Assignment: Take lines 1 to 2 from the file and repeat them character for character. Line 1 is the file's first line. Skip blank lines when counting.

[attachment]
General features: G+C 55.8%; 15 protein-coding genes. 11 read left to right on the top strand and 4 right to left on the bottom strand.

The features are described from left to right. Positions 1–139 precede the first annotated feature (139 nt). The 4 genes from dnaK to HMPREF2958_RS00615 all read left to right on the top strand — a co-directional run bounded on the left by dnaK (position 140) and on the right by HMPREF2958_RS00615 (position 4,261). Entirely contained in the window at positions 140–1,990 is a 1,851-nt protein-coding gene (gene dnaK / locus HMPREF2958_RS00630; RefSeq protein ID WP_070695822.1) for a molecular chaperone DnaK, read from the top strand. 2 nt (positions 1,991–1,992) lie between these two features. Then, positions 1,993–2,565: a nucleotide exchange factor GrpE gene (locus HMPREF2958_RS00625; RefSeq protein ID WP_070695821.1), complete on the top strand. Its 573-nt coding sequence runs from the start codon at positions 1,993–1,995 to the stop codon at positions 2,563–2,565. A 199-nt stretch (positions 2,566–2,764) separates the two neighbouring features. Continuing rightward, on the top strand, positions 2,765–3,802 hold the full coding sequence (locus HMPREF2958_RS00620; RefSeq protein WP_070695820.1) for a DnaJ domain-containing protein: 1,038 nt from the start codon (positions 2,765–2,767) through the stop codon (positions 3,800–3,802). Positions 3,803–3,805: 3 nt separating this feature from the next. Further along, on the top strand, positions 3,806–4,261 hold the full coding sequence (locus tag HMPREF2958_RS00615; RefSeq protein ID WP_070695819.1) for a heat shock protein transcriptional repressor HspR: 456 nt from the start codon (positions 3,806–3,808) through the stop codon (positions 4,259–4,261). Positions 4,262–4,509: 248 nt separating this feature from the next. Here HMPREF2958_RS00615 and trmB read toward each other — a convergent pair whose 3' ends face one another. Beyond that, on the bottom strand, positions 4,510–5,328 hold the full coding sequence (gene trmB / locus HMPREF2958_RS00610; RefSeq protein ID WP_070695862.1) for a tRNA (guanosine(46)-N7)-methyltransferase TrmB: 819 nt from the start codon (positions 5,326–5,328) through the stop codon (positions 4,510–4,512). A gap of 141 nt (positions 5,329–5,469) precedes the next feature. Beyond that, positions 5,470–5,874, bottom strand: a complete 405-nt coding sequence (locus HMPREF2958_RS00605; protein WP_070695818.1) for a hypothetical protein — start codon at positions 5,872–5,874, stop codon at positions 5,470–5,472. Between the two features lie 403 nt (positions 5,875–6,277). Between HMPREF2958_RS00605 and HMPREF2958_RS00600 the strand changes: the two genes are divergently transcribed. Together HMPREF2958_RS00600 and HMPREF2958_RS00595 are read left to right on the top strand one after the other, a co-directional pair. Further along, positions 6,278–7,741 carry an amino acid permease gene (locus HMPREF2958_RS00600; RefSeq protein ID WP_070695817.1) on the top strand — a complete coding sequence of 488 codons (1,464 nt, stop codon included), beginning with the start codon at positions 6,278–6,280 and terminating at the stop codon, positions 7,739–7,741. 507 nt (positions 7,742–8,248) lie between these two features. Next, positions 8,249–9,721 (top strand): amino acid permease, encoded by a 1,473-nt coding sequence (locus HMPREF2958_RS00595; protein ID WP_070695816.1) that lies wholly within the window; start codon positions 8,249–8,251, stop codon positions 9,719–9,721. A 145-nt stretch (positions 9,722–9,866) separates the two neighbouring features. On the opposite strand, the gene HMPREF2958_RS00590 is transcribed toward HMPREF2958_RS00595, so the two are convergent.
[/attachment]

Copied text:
General features: G+C 55.8%; 15 protein-coding genes. 11 read left to right on the top strand and 4 right to left on the bottom strand.

The features are described from left to right. Positions 1–139 precede the first annotated feature (139 nt). The 4 genes from dnaK to HMPREF2958_RS00615 all read left to right on the top strand — a co-directional run bounded on the left by dnaK (position 140) and on the right by HMPREF2958_RS00615 (position 4,261). Entirely contained in the window at positions 140–1,990 is a 1,851-nt protein-coding gene (gene dnaK / locus HMPREF2958_RS00630; RefSeq protein ID WP_070695822.1) for a molecular chaperone DnaK, read from the top strand. 2 nt (positions 1,991–1,992) lie between these two features. Then, positions 1,993–2,565: a nucleotide exchange factor GrpE gene (locus HMPREF2958_RS00625; RefSeq protein ID WP_070695821.1), complete on the top strand. Its 573-nt coding sequence runs from the start codon at positions 1,993–1,995 to the stop codon at positions 2,563–2,565. A 199-nt stretch (positions 2,566–2,764) separates the two neighbouring features. Continuing rightward, on the top strand, positions 2,765–3,802 hold the full coding sequence (locus HMPREF2958_RS00620; RefSeq protein WP_070695820.1) for a DnaJ domain-containing protein: 1,038 nt from the start codon (positions 2,765–2,767) through the stop codon (positions 3,800–3,802). Positions 3,803–3,805: 3 nt separating this feature from the next. Further along, on the top strand, positions 3,806–4,261 hold the full coding sequence (locus tag HMPREF2958_RS00615; RefSeq protein ID WP_070695819.1) for a heat shock protein transcriptional repressor HspR: 456 nt from the start codon (positions 3,806–3,808) through the stop codon (positions 4,259–4,261). Positions 4,262–4,509: 248 nt separating this feature from the next. Here HMPREF2958_RS00615 and trmB read toward each other — a convergent pair whose 3' ends face one another. Beyond that, on the bottom strand, positions 4,510–5,328 hold the full coding sequence (gene trmB / locus HMPREF2958_RS00610; RefSeq protein ID WP_070695862.1) for a tRNA (guanosine(46)-N7)-methyltransferase TrmB: 819 nt from the start codon (positions 5,326–5,328) through the stop codon (positions 4,510–4,512). A gap of 141 nt (positions 5,329–5,469) precedes the next feature. Beyond that, positions 5,470–5,874, bottom strand: a complete 405-nt coding sequence (locus HMPREF2958_RS00605; protein WP_070695818.1) for a hypothetical protein — start codon at positions 5,872–5,874, stop codon at positions 5,470–5,472. Between the two features lie 403 nt (positions 5,875–6,277). Between HMPREF2958_RS00605 and HMPREF2958_RS00600 the strand changes: the two genes are divergently transcribed. Together HMPREF2958_RS00600 and HMPREF2958_RS00595 are read left to right on the top strand one after the other, a co-directional pair. Further along, positions 6,278–7,741 carry an amino acid permease gene (locus HMPREF2958_RS00600; RefSeq protein ID WP_070695817.1) on the top strand — a complete coding sequence of 488 codons (1,464 nt, stop codon included), beginning with the start codon at positions 6,278–6,280 and terminating at the stop codon, positions 7,739–7,741. 507 nt (positions 7,742–8,248) lie between these two features. Next, positions 8,249–9,721 (top strand): amino acid permease, encoded by a 1,473-nt coding sequence (locus HMPREF2958_RS00595; protein ID WP_070695816.1) that lies wholly within the window; start codon positions 8,249–8,251, stop codon positions 9,719–9,721. A 145-nt stretch (positions 9,722–9,866) separates the two neighbouring features. On the opposite strand, the gene HMPREF2958_RS00590 is transcribed toward HMPREF2958_RS00595, so the two are convergent.